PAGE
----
3.2. Dynamic and Adjustable Particle Swarm Optimization (DAPSO)

In order to improve the performance of PSO and maintain the diversities of the particles, a novel algorithm called Dynamic and Adjustable Particle Swarm Optimization (DAPSO) is proposed [20] . The distance from each particle to the position is calculated in order to adjust the velocity suitably of each particle by using following function



where is the position of particle, and  is the furthest distance from the particle to.

This algorithm follows the same steps as PSO but a little change at step 4. In this algorithm velocity is updated according to the formula given as


Then this new velocity value put into (11) and updates the position. Finally it gives the desired filter coefficients.

3.3. Particle Swarm Optimization with Variable Acceleration Factor (PSO-VAF)

A novel PSO with variable acceleration factor (PSO-VAF) has been proposed [21] . In this algorithm a modification has been made with C1 and C2, acceleration factors appears in (10). C1 has been allowed to decrease from its initial value of C1i to C1f while C2 has been increased from C2i to C2f using the following equation



Then in this case velocity update formula is given by

The rest of the algorithm follows the same steps as given in PSO.

4. Design Examples and Discussion

In this section, we demonstrate the use of the PSO, DAPSO and PSO-VAF to design a 20 order low pass FIR fitter. All the simulation results shown in this paper, has been made on MATLAB 7.10. The specifications of the filter to be designed using these algorithms are:, , and. Table 1 shows the parameters and its corresponding value consider during this work.

Figure 1 shows the frequency response in dB of the LP FIR filter designed using PSO, DAPSO, and PSOVAF in the case of fitness1. On the same plot, the same filter designed using the PM is also shown. The main purpose behind using the fitness1 is to find the possible minimum ripples in pass band and stop band in case of PSO, DAPSO and PSO-VAF. Figure 2 shows the frequency response in dB of the LP FIR filter in the case of fitness2. Fitness2 is able to control the ripples in both bands separately. Table 2 and Table 3 show the optimized coefficients of LP FIR using fitness1 and fitness2, respectively. Figure 3 shows the normalized plot of LP FIR using fitness2. Figure 4 and Figure 5 shows the normalized plot of pass band and stop band ripples, respectively in case of fitness2. The simulation results for fitness2 shows that PSO gives 30.90dB stop band attenuation and DAPSO gives 32.32dB stop band attenuation. PSO-VAF results in 33.07dB stop band attenuation. Hence result quality is improved as indicated in Table 4.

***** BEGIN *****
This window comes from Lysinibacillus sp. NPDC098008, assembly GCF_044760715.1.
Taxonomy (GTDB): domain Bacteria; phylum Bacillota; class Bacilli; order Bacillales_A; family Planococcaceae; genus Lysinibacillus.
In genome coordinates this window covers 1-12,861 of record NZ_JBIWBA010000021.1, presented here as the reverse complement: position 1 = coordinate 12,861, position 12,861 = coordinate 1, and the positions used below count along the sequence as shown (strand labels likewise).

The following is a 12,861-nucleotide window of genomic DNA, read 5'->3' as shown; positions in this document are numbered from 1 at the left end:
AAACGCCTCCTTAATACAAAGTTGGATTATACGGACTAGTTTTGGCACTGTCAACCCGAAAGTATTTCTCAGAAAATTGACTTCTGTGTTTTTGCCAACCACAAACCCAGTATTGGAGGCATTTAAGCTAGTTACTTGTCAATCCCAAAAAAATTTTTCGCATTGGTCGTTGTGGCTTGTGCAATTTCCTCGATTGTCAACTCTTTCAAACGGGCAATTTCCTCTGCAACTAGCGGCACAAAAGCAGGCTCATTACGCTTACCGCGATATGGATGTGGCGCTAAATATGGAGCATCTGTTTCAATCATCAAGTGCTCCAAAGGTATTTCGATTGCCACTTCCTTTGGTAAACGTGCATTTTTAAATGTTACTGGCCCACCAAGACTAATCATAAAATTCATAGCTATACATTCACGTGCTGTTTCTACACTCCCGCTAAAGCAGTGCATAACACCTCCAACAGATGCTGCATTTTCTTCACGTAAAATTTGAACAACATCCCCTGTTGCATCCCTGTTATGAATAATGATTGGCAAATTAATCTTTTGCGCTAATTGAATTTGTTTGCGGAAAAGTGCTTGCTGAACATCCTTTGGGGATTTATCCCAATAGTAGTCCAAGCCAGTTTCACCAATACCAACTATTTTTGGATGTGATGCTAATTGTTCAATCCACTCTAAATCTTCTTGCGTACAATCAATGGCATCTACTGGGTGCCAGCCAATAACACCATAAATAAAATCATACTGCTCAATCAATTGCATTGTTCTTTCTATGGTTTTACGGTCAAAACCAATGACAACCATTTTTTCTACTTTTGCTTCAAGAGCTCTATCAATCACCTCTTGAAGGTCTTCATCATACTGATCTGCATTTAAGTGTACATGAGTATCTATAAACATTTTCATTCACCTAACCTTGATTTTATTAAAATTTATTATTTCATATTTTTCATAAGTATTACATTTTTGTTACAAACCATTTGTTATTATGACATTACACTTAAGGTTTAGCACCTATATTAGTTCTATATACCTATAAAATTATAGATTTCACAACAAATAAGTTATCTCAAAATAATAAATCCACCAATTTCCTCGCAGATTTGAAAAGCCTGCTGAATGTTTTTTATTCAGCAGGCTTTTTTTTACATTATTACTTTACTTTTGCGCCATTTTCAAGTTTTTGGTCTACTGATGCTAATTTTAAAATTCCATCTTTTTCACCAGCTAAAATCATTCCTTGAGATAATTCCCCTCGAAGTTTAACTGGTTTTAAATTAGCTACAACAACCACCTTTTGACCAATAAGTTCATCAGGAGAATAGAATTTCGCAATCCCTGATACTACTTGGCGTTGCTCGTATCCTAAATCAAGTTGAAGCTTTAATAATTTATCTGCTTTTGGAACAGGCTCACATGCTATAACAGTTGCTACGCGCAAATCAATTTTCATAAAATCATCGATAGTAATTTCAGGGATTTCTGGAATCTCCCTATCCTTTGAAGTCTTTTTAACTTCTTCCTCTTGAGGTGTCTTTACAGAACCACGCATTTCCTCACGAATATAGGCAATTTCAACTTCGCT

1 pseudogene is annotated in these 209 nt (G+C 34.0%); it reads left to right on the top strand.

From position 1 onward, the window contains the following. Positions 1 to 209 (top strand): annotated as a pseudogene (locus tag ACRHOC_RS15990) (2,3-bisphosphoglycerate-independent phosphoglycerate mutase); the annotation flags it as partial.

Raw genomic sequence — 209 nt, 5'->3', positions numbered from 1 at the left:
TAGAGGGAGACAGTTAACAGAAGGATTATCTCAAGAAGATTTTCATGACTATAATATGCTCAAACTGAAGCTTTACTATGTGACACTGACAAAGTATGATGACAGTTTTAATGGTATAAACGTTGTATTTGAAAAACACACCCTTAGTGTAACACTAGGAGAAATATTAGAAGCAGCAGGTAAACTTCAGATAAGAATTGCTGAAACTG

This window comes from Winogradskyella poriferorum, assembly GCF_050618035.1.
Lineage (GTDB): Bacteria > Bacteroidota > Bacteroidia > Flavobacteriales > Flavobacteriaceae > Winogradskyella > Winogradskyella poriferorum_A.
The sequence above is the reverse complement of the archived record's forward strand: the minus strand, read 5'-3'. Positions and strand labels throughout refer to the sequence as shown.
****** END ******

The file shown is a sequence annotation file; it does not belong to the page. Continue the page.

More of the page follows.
4.1. Convergence of PSO, DAPSO and PSO-VAF

Figures 6-8 shows the convergence behavior of PSO, DAPSO and PSO-VAF respectively. These plots provide the error fitness value of the algorithms with number of iterations. PSO converges to the minimum error fitness value of 0.9392 in 55.39 sec. DAPSO converges to the minimum error fitness value of 1.129 in 35.92 sec. PSOVAF converges to very low error fitness value of 0.0581 in 17.38 sec. PSO-VAF converges very fast as compare to the PSO and DAPSO in finding the desired filter coefficients.

Table 1. PSO, DAPSO, PSO-VAF Parameters.

Table 2. Optimized Coefficient of LP FIR using Fitness1.

Figure 1. Frequency Response of LP FIR using Fitness 1.

Figure 2. Frequency Response of LP FIR using Fitness 2.

Figure 3. Normalized Plot of LP FIR using fitness 2.

Figure 4. Normalized Pass Band ripples using fitness 2.

Figure 5. Normalized Stop Band ripples using fitness 2.

Figure 6. Convergence plot for PSO using fitness2.

Figure 7. Convergence plot for DAPSO using fitness 2.

Figure 8. Convergence plot for PSO-VAF using fitness2.

Table 3. Optimized Coefficient of LP FIR using Fitness 2.

Table 4. Results statistics.

5. Conclusion

In this paper, the application of PSO and its two new variants, DAPSO and PSO-VAF, to design linear phase low pass FIR filter, have been carried out. Comparison of results of PM, PSO, DAPSO and PSO-VAF has been made. It is analyzed that the performance of DAPSO is better than PSO in context of stop band attenuation. On the other hand, PSO-VAF provides better stop band attenuation as compared to both, PSO and DAPSO. The convergence behavior of the algorithms is also compared and it is examined that PSO-VAF quickly converge with very low error fitness value. Two fitness functions are considered. The obtained results show that fitness2 is the better choice for designing optimal digital low pass FIR filter.